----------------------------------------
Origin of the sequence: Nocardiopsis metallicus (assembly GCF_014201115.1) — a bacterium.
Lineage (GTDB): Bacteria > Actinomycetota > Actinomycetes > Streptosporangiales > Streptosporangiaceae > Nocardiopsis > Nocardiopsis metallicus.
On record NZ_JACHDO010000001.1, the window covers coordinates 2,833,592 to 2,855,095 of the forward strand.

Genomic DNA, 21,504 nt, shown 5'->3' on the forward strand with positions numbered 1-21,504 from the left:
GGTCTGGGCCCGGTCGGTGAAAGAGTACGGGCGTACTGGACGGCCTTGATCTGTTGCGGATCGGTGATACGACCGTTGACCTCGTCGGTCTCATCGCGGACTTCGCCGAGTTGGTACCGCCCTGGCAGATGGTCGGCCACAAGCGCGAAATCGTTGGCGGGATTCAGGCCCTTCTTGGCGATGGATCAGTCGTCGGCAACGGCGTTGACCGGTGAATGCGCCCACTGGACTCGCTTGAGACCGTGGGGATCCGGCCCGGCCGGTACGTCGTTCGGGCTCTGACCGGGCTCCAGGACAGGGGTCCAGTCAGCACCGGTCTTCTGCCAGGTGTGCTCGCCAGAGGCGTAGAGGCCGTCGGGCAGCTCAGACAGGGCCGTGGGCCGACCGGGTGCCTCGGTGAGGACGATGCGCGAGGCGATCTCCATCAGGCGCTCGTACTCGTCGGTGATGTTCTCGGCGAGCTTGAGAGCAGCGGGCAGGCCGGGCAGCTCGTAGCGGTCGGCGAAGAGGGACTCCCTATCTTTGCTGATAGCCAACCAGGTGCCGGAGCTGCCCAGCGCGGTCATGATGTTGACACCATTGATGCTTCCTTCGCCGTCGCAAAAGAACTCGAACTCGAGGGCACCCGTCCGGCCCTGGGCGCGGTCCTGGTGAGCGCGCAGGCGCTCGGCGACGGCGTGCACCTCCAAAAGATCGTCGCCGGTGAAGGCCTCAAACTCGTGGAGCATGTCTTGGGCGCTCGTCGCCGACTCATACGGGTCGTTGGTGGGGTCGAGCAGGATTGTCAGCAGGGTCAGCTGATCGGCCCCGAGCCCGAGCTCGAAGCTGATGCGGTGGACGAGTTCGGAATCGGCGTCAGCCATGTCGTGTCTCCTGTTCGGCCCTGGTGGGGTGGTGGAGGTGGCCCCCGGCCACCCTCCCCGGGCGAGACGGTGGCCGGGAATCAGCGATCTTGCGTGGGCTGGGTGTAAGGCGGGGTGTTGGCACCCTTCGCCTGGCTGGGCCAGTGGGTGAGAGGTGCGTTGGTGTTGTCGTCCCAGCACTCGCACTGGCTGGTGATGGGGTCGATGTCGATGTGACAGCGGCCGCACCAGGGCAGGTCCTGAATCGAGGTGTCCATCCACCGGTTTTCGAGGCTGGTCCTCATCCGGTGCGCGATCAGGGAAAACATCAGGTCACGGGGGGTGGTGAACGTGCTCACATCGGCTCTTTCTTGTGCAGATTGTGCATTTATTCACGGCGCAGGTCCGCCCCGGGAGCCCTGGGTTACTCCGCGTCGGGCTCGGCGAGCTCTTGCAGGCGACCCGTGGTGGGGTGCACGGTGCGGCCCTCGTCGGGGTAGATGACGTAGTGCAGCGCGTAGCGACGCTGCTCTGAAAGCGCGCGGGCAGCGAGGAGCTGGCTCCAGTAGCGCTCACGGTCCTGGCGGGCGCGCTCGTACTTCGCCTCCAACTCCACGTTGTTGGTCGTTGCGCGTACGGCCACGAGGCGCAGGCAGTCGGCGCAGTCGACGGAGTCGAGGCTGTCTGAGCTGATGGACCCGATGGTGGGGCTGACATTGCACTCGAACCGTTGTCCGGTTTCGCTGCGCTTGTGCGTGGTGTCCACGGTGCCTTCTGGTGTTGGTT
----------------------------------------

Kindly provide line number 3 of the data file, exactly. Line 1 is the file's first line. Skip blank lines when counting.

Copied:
On record NZ_JACHDO010000001.1, the window covers coordinates 2,833,592 to 2,855,095 of the forward strand.